There is no one like Mom. She smells of home cooking, fresh laundry and reminds us of home.
Florence Henderson passed away yesterday. Best remembered for playing Carol Brady on The Brady Bunch (1969-1974), Florence was seen as America’s mother.
In 1969, America was changing. While The Brady Bunch was wholesome, unaffected and unabashedly simple at times, it was also charming and reminded us of the love and the chaos of family. Carol Brady is a widow with three little girls. Mike Brady is a widower with three little boys. The Brady Bunch lasted five years, but lives on in reruns. What makes The Brady Bunch interesting from a television perspective is that while it was not the domestic comedies of the early 1950’s, it was represented the changes in the world. There wouldn’t be a Cosby Show, Family Ties or Modern Family without The Brady Bunch. Inspired by the feminist movement, more women were entering the working world, marrying later, divorcing their husbands and were more educated than their mothers and grandmothers.
Betty Freidan, Carol Brady was not. But she was a single mother who saw the possibilities in her daughters. She was also a wife who was a very happily married woman with a very active sex life.
RIP Florence Henderson.
In the 1980’s, the family sitcoms were a blend of classic sitcoms with the then modern era.
In this Throwback Thursday post, I will be exploring two different 1980’s family sitcoms, Family Ties (1982-1989) and Growing Pains (1985-1992).
Elyse and Steven Keaton (Meredith Baxter and Michael Gross) are 1960’s hippie flower children. Their children are the exact opposite. Eldest daughter Mallory (Justine Bateman) is the classic teenage girl who thinks more of boys and clothes than grades. Oldest son Alex (Michael J. Fox), who has added the middle initial of P. to his name is the quintessential 1980’s Republican. Younger daughter Jennifer (Tina Yothers) is an eight year old who just wants to be a normal kid. In 1986, producers added a fourth child, a son named Andy (Brian Bonsall).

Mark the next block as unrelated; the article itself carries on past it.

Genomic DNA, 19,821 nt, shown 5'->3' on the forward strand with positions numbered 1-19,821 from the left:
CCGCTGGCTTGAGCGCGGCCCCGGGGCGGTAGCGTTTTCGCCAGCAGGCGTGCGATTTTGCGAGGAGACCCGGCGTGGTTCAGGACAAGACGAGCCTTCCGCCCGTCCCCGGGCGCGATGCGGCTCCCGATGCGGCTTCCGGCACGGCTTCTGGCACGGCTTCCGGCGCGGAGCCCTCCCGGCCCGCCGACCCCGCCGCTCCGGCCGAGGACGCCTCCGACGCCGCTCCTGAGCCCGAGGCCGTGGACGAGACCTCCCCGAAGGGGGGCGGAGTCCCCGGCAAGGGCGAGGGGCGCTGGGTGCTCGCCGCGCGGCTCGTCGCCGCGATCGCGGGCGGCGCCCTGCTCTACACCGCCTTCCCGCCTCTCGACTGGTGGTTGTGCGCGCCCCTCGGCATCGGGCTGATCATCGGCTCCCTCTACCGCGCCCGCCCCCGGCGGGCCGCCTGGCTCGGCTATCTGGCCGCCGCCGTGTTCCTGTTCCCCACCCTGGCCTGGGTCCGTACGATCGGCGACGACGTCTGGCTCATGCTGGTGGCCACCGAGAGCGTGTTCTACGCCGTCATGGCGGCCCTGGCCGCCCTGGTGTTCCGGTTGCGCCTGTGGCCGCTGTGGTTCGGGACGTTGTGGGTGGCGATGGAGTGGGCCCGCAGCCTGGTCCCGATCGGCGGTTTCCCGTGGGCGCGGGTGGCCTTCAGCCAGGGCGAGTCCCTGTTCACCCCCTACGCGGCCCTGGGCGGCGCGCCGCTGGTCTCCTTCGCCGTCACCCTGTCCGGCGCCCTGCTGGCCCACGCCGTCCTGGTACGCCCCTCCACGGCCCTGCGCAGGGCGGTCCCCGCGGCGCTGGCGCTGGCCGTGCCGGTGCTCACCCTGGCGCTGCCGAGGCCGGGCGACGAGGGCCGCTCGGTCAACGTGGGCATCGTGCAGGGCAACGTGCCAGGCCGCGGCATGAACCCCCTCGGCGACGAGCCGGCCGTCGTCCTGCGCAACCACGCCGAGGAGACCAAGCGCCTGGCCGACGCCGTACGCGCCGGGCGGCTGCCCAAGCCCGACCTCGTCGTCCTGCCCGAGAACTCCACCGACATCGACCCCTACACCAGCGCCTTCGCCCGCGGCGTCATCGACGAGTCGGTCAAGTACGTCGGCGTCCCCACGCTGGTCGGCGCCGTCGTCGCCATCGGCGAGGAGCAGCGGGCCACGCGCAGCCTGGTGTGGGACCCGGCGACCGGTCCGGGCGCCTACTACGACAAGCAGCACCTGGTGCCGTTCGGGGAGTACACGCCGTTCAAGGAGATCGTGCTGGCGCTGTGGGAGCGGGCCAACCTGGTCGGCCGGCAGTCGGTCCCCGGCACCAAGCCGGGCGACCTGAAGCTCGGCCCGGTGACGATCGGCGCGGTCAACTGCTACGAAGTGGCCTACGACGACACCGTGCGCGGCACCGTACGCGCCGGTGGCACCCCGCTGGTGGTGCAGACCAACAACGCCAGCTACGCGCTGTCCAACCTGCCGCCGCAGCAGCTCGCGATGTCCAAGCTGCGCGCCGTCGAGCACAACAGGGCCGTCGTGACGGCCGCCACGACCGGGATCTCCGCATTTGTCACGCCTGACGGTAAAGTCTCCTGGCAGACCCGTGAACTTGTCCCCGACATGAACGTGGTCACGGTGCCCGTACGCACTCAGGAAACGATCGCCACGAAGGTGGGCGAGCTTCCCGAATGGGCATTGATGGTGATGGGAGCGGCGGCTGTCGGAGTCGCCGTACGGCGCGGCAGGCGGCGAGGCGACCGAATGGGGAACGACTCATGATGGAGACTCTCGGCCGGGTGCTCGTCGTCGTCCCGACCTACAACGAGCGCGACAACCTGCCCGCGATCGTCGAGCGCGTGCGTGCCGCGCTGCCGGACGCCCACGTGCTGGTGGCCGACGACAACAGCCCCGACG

Set on Long Island, Growing Pains introduced audiences to new sitcom family: The Seavers.
Dr. Jason Seaver (Alan Thicke) is a psychiatrist who works out of his house. His wife, Maggie (Joanna Kerns) is a journalist. Their first-born, Mike (Kirk Cameron) is the typical under-achieving slacker teenage boy. Their eldest daughter, Carol (Tracey Gold) is the exact opposite of her elder brother: a type A perfectionist. Younger son Ben (Jeremy Miller) is the average kid. In 1990, fourth child was added to the Seaver household, Chrissy (Ashley Johnson).
In the final year of the show, future superstar Leonardo DiCaprio joined the cast as Luke Brower, a young man from a troubled home who is taken in by the Seavers.
What I like about these shows, besides being classics in their own right, they still speak to audiences. The 1980’s was an interesting decade in America. While many aspects of the culture had not changed, others had changed dramatically. This shift was reflected in the sitcoms that audiences sat down to watch every week.
Do I recommend them? Of course.